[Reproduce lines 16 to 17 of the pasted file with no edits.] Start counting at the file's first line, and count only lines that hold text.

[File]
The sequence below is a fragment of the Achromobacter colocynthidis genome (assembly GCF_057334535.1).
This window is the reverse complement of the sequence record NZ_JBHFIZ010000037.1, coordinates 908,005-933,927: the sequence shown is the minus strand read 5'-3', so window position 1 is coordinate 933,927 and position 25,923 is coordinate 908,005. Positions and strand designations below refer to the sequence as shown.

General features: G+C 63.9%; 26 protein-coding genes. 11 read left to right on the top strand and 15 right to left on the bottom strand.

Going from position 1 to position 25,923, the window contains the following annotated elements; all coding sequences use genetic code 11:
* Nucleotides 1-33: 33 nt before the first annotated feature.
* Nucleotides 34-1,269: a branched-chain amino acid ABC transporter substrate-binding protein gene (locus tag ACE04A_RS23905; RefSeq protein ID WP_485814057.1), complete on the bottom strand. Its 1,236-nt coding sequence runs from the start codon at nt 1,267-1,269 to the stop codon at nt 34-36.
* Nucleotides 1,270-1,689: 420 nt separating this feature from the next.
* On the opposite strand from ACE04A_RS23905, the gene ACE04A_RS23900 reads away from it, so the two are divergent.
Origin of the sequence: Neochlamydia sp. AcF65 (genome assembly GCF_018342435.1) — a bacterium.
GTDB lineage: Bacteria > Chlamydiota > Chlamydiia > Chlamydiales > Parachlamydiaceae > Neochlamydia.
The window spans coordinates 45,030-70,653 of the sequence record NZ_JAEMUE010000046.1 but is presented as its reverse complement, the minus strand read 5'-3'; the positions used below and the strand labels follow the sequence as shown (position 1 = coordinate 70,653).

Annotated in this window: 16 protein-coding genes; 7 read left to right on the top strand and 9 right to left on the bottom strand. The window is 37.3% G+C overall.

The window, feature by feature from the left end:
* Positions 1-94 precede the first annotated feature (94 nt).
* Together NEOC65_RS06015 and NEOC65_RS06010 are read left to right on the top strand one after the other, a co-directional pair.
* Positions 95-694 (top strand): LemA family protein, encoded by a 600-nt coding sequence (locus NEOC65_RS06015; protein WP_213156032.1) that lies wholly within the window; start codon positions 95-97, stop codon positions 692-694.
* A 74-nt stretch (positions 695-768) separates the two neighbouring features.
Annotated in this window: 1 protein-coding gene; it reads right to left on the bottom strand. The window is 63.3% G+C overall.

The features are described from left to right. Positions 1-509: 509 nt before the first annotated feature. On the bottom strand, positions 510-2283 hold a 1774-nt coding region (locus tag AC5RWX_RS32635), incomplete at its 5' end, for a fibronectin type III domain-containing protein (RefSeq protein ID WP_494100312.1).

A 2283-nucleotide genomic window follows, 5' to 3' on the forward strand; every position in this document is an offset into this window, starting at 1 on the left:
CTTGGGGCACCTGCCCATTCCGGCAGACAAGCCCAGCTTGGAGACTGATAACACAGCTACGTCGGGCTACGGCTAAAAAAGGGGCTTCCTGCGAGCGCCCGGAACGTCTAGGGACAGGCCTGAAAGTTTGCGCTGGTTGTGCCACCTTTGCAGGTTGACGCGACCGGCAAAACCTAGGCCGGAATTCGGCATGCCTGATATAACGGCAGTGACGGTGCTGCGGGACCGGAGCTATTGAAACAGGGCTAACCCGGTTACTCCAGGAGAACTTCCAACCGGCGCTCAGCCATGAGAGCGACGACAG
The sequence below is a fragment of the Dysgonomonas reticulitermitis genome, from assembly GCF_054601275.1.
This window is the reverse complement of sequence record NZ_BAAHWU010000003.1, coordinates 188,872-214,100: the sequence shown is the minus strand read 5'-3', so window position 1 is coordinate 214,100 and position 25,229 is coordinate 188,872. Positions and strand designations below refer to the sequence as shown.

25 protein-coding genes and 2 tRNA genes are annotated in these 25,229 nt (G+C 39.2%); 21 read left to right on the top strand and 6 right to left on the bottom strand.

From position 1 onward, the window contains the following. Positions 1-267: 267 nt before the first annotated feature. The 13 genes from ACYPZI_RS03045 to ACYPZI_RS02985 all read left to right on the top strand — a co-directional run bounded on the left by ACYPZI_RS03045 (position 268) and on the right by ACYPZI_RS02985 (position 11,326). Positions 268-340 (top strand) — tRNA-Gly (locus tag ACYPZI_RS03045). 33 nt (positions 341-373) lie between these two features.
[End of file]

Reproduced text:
* Positions 95-694 (top strand): LemA family protein, encoded by a 600-nt coding sequence (locus NEOC65_RS06015; protein WP_213156032.1) that lies wholly within the window; start codon positions 95-97, stop codon positions 692-694.
* A 74-nt stretch (positions 695-768) separates the two neighbouring features.